On a whim, I decided to go in a different direction with this month’s WINC article.  Okay, to be totally honest, I ran out of original ideas for summertime medical content.  Last summer I touched on bug bites, sunscreens, and the many benefits of water, but this month I drew a blank.  Fortunately, during one of our recent pop-up thunderstorms, a crack of lightning reminded me of Benjamin Franklin and his fool-hardy stunt with a kite and a key.  (See last month’s WINC article about the dumb stunts that men pull.) For an accurate account of what really happened that day, go to www.fi.edu and read the article about Franklin and the kite experiment.

What you may not know about old Ben was that he was actually a pharmacist.  He helped to establish the first public hospital in the United States and the first hospital pharmacy.  In his early years he worked as a clerk in a mercantile store where he dispensed herbs and medicines.  While doing so, he would also dispense health advice for the customers and is credited for such quotes as “an apple a day keeps the doctor away” and “an ounce of prevention is worth a pound of cure.”  That second quote describes preventive medicine as we know it today.  Let’s look at some other “Phamous Pharmacists” whose names you might recognize.

John Pemberton patented Coca-Cola as a medication in the late 19th century.  He was injured during the Civil War and created the original formula, a mixture of coca leaves and kola nuts, to assist himself and his patients, who were heavily addicted to opioids, to wean off the drugs. Pemberton advertised his product in the Atlanta Journal and it gained immediate popularity. To raise money to support his addiction and to support his family, Pemberton then sold this patent to the Coca-Cola Company, and a household name was born.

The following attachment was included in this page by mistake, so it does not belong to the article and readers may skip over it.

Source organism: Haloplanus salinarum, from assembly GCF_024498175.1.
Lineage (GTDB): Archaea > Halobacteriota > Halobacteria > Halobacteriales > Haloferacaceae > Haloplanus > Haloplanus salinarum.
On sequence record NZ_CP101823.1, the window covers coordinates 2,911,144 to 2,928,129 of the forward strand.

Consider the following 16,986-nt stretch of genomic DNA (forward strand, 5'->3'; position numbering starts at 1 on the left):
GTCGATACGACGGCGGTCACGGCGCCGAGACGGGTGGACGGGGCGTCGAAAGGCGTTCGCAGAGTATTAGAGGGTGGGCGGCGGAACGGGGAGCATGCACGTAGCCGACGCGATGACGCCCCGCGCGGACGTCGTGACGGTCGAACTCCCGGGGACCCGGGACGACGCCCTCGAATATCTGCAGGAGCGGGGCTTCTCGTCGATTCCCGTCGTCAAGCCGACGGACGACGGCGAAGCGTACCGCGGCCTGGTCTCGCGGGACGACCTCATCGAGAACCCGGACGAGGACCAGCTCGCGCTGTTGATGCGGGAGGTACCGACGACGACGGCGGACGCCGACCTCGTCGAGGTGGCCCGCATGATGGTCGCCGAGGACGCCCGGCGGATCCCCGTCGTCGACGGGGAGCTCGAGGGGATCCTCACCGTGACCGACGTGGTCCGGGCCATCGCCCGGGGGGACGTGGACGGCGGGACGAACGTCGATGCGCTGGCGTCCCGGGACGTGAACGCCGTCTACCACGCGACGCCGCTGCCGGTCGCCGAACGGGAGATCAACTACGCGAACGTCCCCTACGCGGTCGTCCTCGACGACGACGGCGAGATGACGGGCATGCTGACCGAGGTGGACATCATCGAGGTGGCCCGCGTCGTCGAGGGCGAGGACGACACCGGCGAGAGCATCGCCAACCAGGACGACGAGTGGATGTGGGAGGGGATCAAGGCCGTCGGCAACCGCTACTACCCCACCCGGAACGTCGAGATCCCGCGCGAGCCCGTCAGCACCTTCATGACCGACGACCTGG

Agatha Christie is best known as a crime novelist and playwright, but during the First World War, she served in a hospital as a pharmacist.  Intrigued by poisons, she used her expertise as a pharmacist as the basis for her stories. Her famous novel on a case of thallium poisoning, The Pale Horse, led to the correct diagnosis of several real-life cases. Her books have sold over 2 billion copies worldwide.

Charles Alderton worked as a pharmacist in a drug store in Waco, Texas in the late 1800s.  He noticed the customers growing bored with the traditional soda flavors of that time period and created a carbonated drink with a flavor that smelled similar to all of the various fruit syrups used in the store to make sodas. The result was a beverage with 23 different ingredients that remains highly popular to this day. Dr. Pepper: “The friendly pepper upper.”

Benjamin Green, an airman in the Second World War, initially applied a type of red veterinary petrolatum to his skin to protect himself from harmful UV rays during wartime.  After the war he added other substances to develop what would ultimately become the basis for the suntan product manufactured by Coppertone.

Hubert Humphrey worked as a pharmacist in his father’s drugstore in the 1930s and went on to enjoy a highly successful career in politics as a U.S. Senator for the State of Minnesota, and then as Vice President of the United States. Some of the most notable accomplishments of his political career included chairing the advisory council for the Peace Corps, chairing the Civil Rights Council, organizing an antipoverty program, and working with Congress to enact Medicare.

Sir Isaac Newton, the man who changed the world with his theory of gravity, served as an apprentice apothecary in Grantham, England, living with the town’s apothecary at Cambridge, where he began his illustrious career in physics and mathematics.  

O. Henry worked in his uncle’s drugstore as a teenager and became a pharmacist at the age of 19.  We know him best as the author of The Gift of the Magi.

Unlike good ole Ben Franklin, I highly doubt that I will ever do anything noteworthy enough to get my picture on the hundred-dollar bill.  But I’ll be totally content with being known, not only for “dispensing herbs and medicines,” but also for making sure my patients know how to use them properly.